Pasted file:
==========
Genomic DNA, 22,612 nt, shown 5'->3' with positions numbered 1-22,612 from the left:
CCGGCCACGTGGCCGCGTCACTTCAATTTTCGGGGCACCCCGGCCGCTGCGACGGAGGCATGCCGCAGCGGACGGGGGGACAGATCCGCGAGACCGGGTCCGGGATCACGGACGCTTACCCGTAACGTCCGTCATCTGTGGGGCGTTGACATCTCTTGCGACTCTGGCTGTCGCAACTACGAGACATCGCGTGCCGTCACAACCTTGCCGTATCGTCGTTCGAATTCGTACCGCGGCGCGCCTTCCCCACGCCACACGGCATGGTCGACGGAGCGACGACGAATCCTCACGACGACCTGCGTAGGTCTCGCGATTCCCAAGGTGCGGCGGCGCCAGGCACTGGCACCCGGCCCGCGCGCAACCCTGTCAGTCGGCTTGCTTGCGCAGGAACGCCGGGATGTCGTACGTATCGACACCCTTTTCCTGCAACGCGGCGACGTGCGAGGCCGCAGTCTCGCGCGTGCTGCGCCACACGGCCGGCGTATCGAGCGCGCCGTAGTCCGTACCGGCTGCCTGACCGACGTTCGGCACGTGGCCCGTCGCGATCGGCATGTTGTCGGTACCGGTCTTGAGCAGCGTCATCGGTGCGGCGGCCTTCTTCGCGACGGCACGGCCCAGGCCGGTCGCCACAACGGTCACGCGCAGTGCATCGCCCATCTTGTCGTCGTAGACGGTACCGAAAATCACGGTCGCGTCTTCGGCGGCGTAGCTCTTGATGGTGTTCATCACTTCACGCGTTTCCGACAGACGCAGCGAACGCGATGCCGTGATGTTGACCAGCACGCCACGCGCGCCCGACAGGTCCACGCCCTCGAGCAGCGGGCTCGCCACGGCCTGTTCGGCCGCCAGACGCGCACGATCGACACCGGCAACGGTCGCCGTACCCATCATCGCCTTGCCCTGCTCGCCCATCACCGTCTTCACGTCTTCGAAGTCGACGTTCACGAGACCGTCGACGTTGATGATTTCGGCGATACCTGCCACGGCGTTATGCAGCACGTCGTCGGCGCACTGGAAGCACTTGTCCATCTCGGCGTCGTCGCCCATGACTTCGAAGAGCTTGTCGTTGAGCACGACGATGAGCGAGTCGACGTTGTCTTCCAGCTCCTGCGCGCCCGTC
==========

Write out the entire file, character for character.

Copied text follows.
Genomic DNA, 22,612 nt, shown 5'->3' with positions numbered 1-22,612 from the left:
CCGGCCACGTGGCCGCGTCACTTCAATTTTCGGGGCACCCCGGCCGCTGCGACGGAGGCATGCCGCAGCGGACGGGGGGACAGATCCGCGAGACCGGGTCCGGGATCACGGACGCTTACCCGTAACGTCCGTCATCTGTGGGGCGTTGACATCTCTTGCGACTCTGGCTGTCGCAACTACGAGACATCGCGTGCCGTCACAACCTTGCCGTATCGTCGTTCGAATTCGTACCGCGGCGCGCCTTCCCCACGCCACACGGCATGGTCGACGGAGCGACGACGAATCCTCACGACGACCTGCGTAGGTCTCGCGATTCCCAAGGTGCGGCGGCGCCAGGCACTGGCACCCGGCCCGCGCGCAACCCTGTCAGTCGGCTTGCTTGCGCAGGAACGCCGGGATGTCGTACGTATCGACACCCTTTTCCTGCAACGCGGCGACGTGCGAGGCCGCAGTCTCGCGCGTGCTGCGCCACACGGCCGGCGTATCGAGCGCGCCGTAGTCCGTACCGGCTGCCTGACCGACGTTCGGCACGTGGCCCGTCGCGATCGGCATGTTGTCGGTACCGGTCTTGAGCAGCGTCATCGGTGCGGCGGCCTTCTTCGCGACGGCACGGCCCAGGCCGGTCGCCACAACGGTCACGCGCAGTGCATCGCCCATCTTGTCGTCGTAGACGGTACCGAAAATCACGGTCGCGTCTTCGGCGGCGTAGCTCTTGATGGTGTTCATCACTTCACGCGTTTCCGACAGACGCAGCGAACGCGATGCCGTGATGTTGACCAGCACGCCACGCGCGCCCGACAGGTCCACGCCCTCGAGCAGCGGGCTCGCCACGGCCTGTTCGGCCGCCAGACGCGCACGATCGACACCGGCAACGGTCGCCGTACCCATCATCGCCTTGCCCTGCTCGCCCATCACCGTCTTCACGTCTTCGAAGTCGACGTTCACGAGACCGTCGACGTTGATGATTTCGGCGATACCTGCCACGGCGTTATGCAGCACGTCGTCGGCGCACTGGAAGCACTTGTCCATCTCGGCGTCGTCGCCCATGACTTCGAAGAGCTTGTCGTTGAGCACGACGATGAGCGAGTCGACGTTGTCTTCCAGCTCCTGCGCGCCCGTC